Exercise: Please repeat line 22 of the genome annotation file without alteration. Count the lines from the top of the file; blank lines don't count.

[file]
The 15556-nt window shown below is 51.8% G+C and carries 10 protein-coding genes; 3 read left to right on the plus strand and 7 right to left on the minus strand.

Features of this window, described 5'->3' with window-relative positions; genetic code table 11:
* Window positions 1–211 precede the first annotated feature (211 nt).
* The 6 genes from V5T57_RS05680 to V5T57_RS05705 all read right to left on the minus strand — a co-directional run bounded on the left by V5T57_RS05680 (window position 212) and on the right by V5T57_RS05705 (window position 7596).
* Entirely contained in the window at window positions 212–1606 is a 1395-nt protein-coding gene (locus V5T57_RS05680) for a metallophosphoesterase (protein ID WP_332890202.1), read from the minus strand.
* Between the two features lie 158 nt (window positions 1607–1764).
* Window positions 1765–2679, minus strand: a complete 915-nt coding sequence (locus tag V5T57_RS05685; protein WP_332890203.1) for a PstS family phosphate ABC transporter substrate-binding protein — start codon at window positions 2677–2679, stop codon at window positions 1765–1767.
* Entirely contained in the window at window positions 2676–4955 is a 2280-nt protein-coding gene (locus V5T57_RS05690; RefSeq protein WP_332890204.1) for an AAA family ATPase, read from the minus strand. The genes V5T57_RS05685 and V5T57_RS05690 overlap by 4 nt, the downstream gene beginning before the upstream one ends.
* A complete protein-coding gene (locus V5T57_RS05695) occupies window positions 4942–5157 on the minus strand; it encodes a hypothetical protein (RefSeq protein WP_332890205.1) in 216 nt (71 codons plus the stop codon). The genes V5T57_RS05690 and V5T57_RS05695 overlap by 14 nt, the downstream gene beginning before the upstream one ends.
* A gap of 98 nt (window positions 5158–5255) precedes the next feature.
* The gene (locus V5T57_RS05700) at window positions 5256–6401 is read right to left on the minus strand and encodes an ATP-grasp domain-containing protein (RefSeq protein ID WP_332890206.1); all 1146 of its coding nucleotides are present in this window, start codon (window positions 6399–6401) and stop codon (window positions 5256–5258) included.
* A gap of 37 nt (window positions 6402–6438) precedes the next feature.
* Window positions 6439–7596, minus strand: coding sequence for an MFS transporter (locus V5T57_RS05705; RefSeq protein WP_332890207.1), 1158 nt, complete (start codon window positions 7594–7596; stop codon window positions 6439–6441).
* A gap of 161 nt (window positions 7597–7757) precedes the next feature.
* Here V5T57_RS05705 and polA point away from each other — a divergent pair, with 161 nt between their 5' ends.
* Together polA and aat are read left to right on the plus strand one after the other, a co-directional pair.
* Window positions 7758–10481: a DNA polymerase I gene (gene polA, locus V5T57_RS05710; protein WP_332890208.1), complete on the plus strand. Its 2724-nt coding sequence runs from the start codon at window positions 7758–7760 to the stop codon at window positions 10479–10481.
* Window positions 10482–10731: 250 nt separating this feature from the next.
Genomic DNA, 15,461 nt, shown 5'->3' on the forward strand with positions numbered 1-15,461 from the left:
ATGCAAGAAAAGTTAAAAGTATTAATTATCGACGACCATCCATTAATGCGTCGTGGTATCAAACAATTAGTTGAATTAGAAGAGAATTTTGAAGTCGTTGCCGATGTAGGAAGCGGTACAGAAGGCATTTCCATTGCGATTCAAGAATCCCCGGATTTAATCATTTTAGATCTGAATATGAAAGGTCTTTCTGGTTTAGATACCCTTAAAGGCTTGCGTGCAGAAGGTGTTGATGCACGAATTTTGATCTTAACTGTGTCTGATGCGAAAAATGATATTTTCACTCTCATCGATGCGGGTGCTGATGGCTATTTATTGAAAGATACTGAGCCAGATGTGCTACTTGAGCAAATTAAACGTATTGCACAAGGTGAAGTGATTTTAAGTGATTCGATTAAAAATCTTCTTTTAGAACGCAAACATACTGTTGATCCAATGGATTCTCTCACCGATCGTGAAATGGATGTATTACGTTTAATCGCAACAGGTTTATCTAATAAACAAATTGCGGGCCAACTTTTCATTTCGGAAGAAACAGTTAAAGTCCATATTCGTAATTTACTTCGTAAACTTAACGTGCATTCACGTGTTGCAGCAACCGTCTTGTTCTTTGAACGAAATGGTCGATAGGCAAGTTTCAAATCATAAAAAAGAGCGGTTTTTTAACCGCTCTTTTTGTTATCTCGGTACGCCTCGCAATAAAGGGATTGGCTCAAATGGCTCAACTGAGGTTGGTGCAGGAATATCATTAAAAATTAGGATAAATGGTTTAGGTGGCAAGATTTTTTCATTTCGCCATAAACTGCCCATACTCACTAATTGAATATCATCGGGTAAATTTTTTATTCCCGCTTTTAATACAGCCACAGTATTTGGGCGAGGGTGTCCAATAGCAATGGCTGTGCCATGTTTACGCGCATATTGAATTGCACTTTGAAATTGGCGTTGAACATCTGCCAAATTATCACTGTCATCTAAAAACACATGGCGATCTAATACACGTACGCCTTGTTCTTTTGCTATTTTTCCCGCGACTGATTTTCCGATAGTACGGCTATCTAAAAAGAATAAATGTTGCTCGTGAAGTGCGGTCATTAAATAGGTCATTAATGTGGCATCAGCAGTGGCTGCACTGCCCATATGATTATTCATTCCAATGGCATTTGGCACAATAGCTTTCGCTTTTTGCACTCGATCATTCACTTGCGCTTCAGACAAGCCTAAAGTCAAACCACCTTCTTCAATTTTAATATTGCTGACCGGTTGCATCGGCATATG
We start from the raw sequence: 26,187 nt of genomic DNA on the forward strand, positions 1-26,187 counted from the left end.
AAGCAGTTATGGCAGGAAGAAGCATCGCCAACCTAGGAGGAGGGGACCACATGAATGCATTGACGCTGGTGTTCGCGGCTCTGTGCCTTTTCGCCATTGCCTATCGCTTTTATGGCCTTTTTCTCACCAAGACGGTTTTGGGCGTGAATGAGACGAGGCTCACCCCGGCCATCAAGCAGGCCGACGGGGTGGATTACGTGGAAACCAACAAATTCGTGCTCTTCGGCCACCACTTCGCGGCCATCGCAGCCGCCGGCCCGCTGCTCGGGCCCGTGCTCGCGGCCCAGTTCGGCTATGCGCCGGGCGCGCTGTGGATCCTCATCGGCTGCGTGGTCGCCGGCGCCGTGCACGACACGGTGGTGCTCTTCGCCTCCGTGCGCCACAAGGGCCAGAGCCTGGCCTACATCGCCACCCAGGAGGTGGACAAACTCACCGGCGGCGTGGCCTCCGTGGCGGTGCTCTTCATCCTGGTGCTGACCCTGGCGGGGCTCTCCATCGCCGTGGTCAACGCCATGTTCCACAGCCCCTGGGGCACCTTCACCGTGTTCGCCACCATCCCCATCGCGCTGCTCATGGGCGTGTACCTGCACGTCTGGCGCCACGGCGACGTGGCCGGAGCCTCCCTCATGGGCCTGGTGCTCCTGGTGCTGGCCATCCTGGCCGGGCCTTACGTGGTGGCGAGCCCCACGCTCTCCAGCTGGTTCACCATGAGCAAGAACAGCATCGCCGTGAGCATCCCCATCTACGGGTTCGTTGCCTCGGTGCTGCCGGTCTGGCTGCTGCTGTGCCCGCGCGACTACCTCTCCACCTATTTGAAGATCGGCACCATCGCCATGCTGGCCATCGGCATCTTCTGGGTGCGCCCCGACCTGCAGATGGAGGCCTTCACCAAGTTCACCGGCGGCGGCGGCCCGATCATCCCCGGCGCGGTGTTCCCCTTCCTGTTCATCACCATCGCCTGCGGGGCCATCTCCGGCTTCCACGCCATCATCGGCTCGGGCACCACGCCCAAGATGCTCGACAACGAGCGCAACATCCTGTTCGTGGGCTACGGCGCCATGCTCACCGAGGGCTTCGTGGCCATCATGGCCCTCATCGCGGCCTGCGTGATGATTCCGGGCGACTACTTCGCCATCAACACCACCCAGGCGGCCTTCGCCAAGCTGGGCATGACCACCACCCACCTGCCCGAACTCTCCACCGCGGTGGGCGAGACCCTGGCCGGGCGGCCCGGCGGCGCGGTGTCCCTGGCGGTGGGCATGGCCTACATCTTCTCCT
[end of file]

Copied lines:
AAGCAGTTATGGCAGGAAGAAGCATCGCCAACCTAGGAGGAGGGGACCACATGAATGCATTGACGCTGGTGTTCGCGGCTCTGTGCCTTTTCGCCATTGCCTATCGCTTTTATGGCCTTTTTCTCACCAAGACGGTTTTGGGCGTGAATGAGACGAGGCTCACCCCGGCCATCAAGCAGGCCGACGGGGTGGATTACGTGGAAACCAACAAATTCGTGCTCTTCGGCCACCACTTCGCGGCCATCGCAGCCGCCGGCCCGCTGCTCGGGCCCGTGCTCGCGGCCCAGTTCGGCTATGCGCCGGGCGCGCTGTGGATCCTCATCGGCTGCGTGGTCGCCGGCGCCGTGCACGACACGGTGGTGCTCTTCGCCTCCGTGCGCCACAAGGGCCAGAGCCTGGCCTACATCGCCACCCAGGAGGTGGACAAACTCACCGGCGGCGTGGCCTCCGTGGCGGTGCTCTTCATCCTGGTGCTGACCCTGGCGGGGCTCTCCATCGCCGTGGTCAACGCCATGTTCCACAGCCCCTGGGGCACCTTCACCGTGTTCGCCACCATCCCCATCGCGCTGCTCATGGGCGTGTACCTGCACGTCTGGCGCCACGGCGACGTGGCCGGAGCCTCCCTCATGGGCCTGGTGCTCCTGGTGCTGGCCATCCTGGCCGGGCCTTACGTGGTGGCGAGCCCCACGCTCTCCAGCTGGTTCACCATGAGCAAGAACAGCATCGCCGTGAGCATCCCCATCTACGGGTTCGTTGCCTCGGTGCTGCCGGTCTGGCTGCTGCTGTGCCCGCGCGACTACCTCTCCACCTATTTGAAGATCGGCACCATCGCCATGCTGGCCATCGGCATCTTCTGGGTGCGCCCCGACCTGCAGATGGAGGCCTTCACCAAGTTCACCGGCGGCGGCGGCCCGATCATCCCCGGCGCGGTGTTCCCCTTCCTGTTCATCACCATCGCCTGCGGGGCCATCTCCGGCTTCCACGCCATCATCGGCTCGGGCACCACGCCCAAGATGCTCGACAACGAGCGCAACATCCTGTTCGTGGGCTACGGCGCCATGCTCACCGAGGGCTTCGTGGCCATCATGGCCCTCATCGCGGCCTGCGTGATGATTCCGGGCGACTACTTCGCCATCAACACCACCCAGGCGGCCTTCGCCAAGCTGGGCATGACCACCACCCACCTGCCCGAACTCTCCACCGCGGTGGGCGAGACCCTGGCCGGGCGGCCCGGCGGCGCGGTGTCCCTGGCGGTGGGCATGGCCTACATCTTCTCCT